The next era in banking starts with reframing trust

Banks are swiftly transforming in a world where 76 percent of Americans prefer mobile applications to teller windows and digital wallets are quickly replacing cash in pockets. However, it goes beyond just enhancing digital services. Financial institutions must redefine their values and earn the trust of their customers as a result of a culture transformation.

In banking, trust has always been important. But ever since the 2008 financial crisis, when it became evident that banking practises weren\’t always in clients\’ best interests, it has been a particularly contentious topic. According to Anthony Lipp, IBM Global Head of Strategy for Banking and Financial Markets, \”the sector did try to claw back a good 10 years after that to say, \”We are regaining trust with clients.\”

A Trust Investment

When COVID-19 struck, an opportunity to establish trust for customers\’ unforeseen demands accidentally materialised. Banks had to come up with new ways to interact with clients as branches abruptly closed over the world. Financial institutions had to skillfully replace in-person interactions and other human interactions with more technologically advanced solutions when assisting customers with loan applications or new account opening. For instance, banks relied more on automated chatbots to handle the massive volume increases when call centre volume increased by as much as 400%.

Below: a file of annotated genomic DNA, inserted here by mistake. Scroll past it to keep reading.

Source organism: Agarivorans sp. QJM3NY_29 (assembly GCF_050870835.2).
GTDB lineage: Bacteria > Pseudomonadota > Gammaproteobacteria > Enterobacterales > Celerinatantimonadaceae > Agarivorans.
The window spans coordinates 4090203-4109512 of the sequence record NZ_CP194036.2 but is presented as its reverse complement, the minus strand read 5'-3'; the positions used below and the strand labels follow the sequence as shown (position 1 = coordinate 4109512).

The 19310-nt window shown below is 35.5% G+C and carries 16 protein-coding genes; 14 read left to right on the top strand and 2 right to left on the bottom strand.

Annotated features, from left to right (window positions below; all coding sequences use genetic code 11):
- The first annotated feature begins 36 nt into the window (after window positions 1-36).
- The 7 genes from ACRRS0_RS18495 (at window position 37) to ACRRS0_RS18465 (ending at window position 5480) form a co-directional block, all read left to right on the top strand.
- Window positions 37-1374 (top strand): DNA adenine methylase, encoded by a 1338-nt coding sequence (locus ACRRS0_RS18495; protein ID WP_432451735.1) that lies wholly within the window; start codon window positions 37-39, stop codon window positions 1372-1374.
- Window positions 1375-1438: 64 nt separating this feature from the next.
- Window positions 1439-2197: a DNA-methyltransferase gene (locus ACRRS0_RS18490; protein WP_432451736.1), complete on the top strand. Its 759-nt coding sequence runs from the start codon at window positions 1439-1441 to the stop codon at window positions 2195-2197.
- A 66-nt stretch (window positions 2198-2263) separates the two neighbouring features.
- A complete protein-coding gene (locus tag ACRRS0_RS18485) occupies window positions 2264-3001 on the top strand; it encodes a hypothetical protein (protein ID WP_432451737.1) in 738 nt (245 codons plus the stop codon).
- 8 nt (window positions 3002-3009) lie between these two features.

This quickening of the digital revolution ushered in a new, more intense emphasis on the needs of the customer.

Trust that is regulated versus unregulated

U.S. banking regulations have changed continuously since the First Bank was founded in 1791, following the 1929 stock market disaster, the sub-prime mortgage crisis, and other events to reduce risks (such as financial instability) and safeguard customers. Banks are entrusted with protecting the private and confidential information of its customers.

Banks must also seek to develop \”unregulated trust,\” or trust that goes beyond what is needed by law, as Lipp calls it. Does the financial institution act in the client\’s best interest? Or is it causing conflict that frequently results in fees or hidden costs?

The Consumer Financial Protection Bureau estimates that banks levied overdraft and non-sufficient funds fees totaling $15 billion in 2019 and that credit card issuers charged $14 billion in \”punitive\” late fees.

According to Lipp, \”Unregulated trust needs establishing a financial relationship that is more transparent.\” Customers want to see how a thing is made from beginning to end.

This is difficult in a sector where corporate procedures have typically been ambiguous. Consider house loans, which normally follow a 12-step procedure. The consumer must laboriously complete the application, which is then placed in the eerie, mysterious \”processing\” phase. Banks are increasingly providing online platforms for customers to log in and monitor their transactions.

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